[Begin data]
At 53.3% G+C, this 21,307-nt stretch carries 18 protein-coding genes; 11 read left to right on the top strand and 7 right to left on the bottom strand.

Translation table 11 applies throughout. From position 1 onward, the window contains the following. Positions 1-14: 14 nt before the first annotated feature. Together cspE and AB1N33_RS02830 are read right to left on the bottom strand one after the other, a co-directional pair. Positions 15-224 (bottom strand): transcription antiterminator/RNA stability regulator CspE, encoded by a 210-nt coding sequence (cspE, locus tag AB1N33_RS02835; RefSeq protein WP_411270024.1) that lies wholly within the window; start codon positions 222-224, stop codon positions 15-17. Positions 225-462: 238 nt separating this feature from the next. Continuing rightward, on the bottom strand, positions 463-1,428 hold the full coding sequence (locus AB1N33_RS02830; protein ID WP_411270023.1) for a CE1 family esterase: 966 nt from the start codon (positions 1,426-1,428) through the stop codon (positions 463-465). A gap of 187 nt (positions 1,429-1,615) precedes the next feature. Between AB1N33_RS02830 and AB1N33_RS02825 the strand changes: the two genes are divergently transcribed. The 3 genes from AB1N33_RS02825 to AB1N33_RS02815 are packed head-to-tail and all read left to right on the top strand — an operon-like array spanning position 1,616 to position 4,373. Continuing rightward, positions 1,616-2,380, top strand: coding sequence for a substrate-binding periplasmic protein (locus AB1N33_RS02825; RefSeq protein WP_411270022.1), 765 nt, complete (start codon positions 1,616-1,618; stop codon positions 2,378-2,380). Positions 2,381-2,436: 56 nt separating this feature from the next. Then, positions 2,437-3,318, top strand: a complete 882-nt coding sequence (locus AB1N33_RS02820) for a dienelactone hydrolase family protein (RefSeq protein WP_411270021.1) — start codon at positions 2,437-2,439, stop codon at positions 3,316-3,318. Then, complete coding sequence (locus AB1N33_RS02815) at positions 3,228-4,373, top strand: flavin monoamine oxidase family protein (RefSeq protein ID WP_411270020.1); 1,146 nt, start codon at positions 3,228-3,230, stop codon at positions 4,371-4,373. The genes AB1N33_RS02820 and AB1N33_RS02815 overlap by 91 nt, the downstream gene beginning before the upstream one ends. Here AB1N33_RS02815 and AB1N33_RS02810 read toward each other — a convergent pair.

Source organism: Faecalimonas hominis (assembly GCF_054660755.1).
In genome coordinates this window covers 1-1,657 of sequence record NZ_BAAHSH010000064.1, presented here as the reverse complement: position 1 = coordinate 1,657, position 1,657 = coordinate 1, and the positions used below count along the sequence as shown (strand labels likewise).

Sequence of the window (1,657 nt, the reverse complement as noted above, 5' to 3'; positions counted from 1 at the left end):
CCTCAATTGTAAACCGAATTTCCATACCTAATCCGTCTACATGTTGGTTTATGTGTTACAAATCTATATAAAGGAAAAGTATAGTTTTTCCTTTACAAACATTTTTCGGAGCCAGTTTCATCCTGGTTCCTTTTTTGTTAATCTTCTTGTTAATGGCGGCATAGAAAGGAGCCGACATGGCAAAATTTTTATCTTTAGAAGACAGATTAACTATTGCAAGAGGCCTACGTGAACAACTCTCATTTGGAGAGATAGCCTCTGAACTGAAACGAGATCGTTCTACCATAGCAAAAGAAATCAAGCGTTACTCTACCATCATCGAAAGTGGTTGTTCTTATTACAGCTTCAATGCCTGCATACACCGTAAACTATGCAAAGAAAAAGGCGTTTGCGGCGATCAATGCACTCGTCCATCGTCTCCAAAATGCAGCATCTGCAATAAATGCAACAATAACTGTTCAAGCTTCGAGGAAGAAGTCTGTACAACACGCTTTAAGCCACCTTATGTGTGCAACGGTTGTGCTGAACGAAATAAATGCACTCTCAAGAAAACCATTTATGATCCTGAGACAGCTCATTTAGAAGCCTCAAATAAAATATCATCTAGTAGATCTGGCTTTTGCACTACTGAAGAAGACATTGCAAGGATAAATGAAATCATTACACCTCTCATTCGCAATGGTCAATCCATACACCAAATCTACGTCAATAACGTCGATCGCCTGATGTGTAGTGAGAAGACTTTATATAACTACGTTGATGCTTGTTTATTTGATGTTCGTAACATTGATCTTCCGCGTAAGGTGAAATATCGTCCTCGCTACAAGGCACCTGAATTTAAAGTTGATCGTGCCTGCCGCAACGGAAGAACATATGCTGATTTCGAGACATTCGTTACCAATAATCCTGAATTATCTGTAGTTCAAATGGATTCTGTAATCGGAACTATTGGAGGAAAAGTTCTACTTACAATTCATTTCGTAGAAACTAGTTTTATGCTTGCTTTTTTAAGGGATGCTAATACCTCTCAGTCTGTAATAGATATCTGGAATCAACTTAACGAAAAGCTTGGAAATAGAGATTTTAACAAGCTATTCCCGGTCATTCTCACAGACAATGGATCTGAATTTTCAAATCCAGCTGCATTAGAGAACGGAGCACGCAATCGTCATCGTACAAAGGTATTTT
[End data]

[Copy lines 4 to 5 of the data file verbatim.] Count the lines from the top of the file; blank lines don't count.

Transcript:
In genome coordinates this window covers 1-1,657 of sequence record NZ_BAAHSH010000064.1, presented here as the reverse complement: position 1 = coordinate 1,657, position 1,657 = coordinate 1, and the positions used below count along the sequence as shown (strand labels likewise).

Sequence of the window (1,657 nt, the reverse complement as noted above, 5' to 3'; positions counted from 1 at the left end):